Matthias Stadtfeld

Assistant Professor, Skirball Institute of Biomolecular Medicine, Developmental Genetics. Department of Cell Biology

Ph.D., 2005 Albert Einstein College of Medicine

Keywords:Induced Pluripotency, Nuclear Reprogramming, Genomic Imprinting, Hematopoiesis,

 

 

Contact Information: 

Skirball Institute of Biomolecular Medicine
540 First Avenue 4th floor, Lab 1
New York, N.Y. 10016
Office Tel: (646) 501-6750
Lab Tel: (646) 501-6751
Fax: (212) 263-7760
E-mail: matthias.stadtfeld@med.nyu.edu

Administrative Contact:

Anne Ng
Tel: (212) 263-8573
Email: anne.ng@nyumc.org


Reprogramming and mammalian stem cells

Pluripotent cells that have the unique ability to form all cell types of the adult body can be derived in two different ways: 1) by explanting early mammalian embryos,thereby giving rise to embryonic stem (ES) cells and 2) by the enforced expression of defined embryonic transcription factors in adult somatic cells, giving rise to induced pluripotent stem (iPS) cells. The latter process is commonly referred to as reprogramming and allows for the comparatively straightforward generation of patient-specific pluripotent stem cells to study, and ultimately possibly treat, degenerative disorders. In addition, iPSC technology represents a tractable experimental approach to study mammalian development.

Research in my laboratory uses reprogramming technology to identify mechanisms that control gene expression and determine cellular identity, using the mouse as the main model organism. We are working towards a better understanding of the process of induced pluripotency on a cellular and molecular level, including the coordination of remodeling events during reprogramming and the reasons for the occurrence of epigenetic abnormalities in iPS cells. A second major goal is using pluripotent cells for the in vitro generation of adult-type stem cells that are functionally equivalent to their in vivo counterparts found in the body. We are especially interested in understanding the molecular determinants ofblood cell specification and, ultimately, the generation of functional hematopoietic stem cells from ES cells and iPS cells. Finally, we are interested in the molecular regulation of genomic imprinting and the role of imprinted genes in adult stem cells.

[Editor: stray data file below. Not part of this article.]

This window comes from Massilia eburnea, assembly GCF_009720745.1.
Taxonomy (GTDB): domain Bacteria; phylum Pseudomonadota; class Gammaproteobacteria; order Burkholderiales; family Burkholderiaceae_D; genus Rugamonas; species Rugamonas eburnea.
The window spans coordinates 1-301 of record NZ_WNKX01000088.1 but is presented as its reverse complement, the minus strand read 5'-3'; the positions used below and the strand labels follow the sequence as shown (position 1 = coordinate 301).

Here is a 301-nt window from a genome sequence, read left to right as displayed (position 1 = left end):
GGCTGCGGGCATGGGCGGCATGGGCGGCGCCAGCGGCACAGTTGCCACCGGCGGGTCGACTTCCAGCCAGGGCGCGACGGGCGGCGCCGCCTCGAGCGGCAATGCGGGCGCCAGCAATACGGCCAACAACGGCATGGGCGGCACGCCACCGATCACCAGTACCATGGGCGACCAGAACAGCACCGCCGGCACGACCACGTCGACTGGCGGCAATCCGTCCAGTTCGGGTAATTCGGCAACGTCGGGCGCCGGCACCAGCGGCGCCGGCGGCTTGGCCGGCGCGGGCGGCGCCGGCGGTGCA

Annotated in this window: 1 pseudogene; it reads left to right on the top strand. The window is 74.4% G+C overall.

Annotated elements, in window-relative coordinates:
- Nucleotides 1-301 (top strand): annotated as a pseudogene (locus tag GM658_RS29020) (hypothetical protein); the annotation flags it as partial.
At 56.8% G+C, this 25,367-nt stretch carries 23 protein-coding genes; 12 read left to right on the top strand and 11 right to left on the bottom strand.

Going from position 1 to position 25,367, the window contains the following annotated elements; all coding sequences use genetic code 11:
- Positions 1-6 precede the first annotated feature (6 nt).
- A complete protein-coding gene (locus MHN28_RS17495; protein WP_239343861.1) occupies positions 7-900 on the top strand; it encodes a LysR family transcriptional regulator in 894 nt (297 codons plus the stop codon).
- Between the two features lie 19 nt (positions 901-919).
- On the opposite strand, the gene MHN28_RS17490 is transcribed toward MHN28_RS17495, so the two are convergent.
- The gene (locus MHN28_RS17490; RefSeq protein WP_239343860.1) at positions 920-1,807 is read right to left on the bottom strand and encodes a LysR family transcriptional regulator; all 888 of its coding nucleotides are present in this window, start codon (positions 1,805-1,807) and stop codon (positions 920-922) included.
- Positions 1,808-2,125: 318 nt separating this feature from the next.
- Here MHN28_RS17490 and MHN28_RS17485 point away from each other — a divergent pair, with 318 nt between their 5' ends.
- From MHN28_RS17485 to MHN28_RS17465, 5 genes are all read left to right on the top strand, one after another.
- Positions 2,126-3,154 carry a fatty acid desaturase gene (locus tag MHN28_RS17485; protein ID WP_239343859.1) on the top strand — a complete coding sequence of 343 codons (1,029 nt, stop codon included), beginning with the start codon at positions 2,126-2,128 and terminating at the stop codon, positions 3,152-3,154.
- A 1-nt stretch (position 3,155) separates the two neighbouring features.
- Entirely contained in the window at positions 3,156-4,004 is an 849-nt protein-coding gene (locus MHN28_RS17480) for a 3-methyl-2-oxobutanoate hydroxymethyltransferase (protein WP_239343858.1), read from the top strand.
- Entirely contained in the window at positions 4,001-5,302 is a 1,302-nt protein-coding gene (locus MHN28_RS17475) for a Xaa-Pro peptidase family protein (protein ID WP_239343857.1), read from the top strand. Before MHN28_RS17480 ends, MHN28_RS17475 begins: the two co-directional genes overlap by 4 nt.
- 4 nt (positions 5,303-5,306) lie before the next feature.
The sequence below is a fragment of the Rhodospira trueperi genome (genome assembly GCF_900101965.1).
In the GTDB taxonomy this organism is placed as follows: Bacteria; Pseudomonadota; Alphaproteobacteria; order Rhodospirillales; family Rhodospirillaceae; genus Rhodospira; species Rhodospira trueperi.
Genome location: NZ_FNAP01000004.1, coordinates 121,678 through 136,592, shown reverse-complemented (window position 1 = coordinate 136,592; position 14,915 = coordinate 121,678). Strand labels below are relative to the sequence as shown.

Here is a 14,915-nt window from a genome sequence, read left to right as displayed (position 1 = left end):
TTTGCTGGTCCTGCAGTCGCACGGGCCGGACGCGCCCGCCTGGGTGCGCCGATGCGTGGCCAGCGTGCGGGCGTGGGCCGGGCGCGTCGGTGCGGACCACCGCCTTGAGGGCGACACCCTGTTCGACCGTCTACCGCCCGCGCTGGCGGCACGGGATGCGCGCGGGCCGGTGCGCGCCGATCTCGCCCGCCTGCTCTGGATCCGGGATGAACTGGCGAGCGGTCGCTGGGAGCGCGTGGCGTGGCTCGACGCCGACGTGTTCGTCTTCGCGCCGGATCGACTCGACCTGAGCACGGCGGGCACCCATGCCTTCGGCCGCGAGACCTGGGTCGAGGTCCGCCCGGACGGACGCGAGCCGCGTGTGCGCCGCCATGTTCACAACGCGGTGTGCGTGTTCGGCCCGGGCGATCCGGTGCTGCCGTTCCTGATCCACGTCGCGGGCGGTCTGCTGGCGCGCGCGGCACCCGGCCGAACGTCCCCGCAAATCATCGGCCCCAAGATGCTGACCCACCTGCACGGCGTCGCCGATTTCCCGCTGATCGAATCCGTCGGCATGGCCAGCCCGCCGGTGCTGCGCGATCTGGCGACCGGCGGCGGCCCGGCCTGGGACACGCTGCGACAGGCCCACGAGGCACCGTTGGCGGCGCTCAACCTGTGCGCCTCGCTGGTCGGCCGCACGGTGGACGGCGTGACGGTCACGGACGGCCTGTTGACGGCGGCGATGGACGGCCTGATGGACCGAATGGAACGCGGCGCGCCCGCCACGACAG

Selected Publications:

Stadtfeld M*, Apostolou E*, Ferrari F, Choi J, Walsh RM, Chen T, Oi S, Kim SY, Bestor T, Shioda T, Park PJ, Hochedlinger K., Ascorbic acid prevents loss of Dlk1-Dio3 imprinting and facilitates generation of all-iPS cell mice from terminally differentiated B cells. Nature Genetics. 2012 Mar; 44(4):398-405. PMID: 22387999

Stadtfeld M and Hochedlinger K. Induced pluripotency: history, mechanisms & applications. Genes Dev. 2010 Oct; 24: 2239-63. Review. PMID: 20952534

Stadtfeld M*, Apostolou E*, Akutsu H, Fukuda A, Follett P, Natesan S, Kono T, Shioda T, Hochedlinger K. Aberrant silencing of imprinted genes on chromosome 12qF1 in mouse induced pluripotent stem cells. Nature. 2010 May 13;465(7295):175-81. PMID: 20418860

Stadtfeld M, Nagaya M, Utikal J, Weir G, Hochedlinger K. Induced Pluripotent Stem Cells Generated Without Viral Integration. Science. 2008 Nov 7;322(5903):945-9. PMID: 18818365

Stadtfeld M, Maherali N, Breault DT, Hochedlinger K. Defining molecular cornerstones during fibroblast to iPS cell reprogramming in mouse. Cell Stem Cell, 2008 Mar 6;2 (3):230-40. PMID: 18371448

*denotes equal contribution

 

Click here to see all publications in PubMed